Inefficiencies in the fiscal and monetary systems of the Ottoman Empire led to a higher debt burden over time and the bankruptcy for the Ottoman state in 1875. To deal with these inefficiencies, reforms were implemented: supervisory organizations were established and the gold standard was adopted. How did investors at the Istanbul Bourse view these reforms? We manually collected data on the price of Ottoman government bonds on the Bourse from 1873 to 1883. Using the generalized autoregressive conditional heteroscedasticity (GARCH) methodology, we identify short-run and permanent changes in volatility of bond returns subsequent to the reforms. Our results suggest investors responded positively, by accepting lower yield premia, to adoption of the gold standard, and foundation of the Ottoman Public Debt Administration which had European sponsors, but did not respond positively to reforms that relied on purely local institutions.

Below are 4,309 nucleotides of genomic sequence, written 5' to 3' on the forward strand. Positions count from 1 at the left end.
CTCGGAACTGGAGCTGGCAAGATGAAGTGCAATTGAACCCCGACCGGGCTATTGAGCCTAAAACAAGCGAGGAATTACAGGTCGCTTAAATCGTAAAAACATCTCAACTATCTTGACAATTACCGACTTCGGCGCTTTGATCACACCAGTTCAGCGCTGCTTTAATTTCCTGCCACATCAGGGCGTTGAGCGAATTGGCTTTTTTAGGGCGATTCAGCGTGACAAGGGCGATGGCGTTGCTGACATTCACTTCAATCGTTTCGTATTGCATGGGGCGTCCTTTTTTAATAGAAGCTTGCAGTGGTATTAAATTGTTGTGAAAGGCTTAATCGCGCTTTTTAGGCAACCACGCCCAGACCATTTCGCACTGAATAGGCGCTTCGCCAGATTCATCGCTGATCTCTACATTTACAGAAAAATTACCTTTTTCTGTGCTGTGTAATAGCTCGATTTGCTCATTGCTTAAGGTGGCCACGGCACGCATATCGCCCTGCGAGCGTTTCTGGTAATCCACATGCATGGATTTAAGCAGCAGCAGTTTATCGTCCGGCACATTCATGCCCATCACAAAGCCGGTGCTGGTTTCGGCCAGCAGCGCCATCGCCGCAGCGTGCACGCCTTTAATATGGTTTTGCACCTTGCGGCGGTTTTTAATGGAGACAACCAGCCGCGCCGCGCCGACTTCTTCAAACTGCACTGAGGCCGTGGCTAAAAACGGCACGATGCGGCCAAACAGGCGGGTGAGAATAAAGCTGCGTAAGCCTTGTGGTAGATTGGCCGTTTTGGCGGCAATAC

We should like to thank Nurhan Davutyan, Susan Wolcott, Erdost Torun, Canan Yıldırım and participants of INSTFIN 2016 at Kadir Has University for help and suggestions. We are grateful for comments of two anonymous referees.
Hanedar, E.Y., Hanedar, A.Ö. and Çelikay, F. (2017), "Reforms and Supervisory Organizations: Lessons from the History of the Istanbul Bourse, 1873–1883", Research in Economic History (Research in Economic History, Vol. 33), Emerald Publishing Limited, Leeds, pp. 115-137. https://doi.org/10.1108/S0363-326820170000033004
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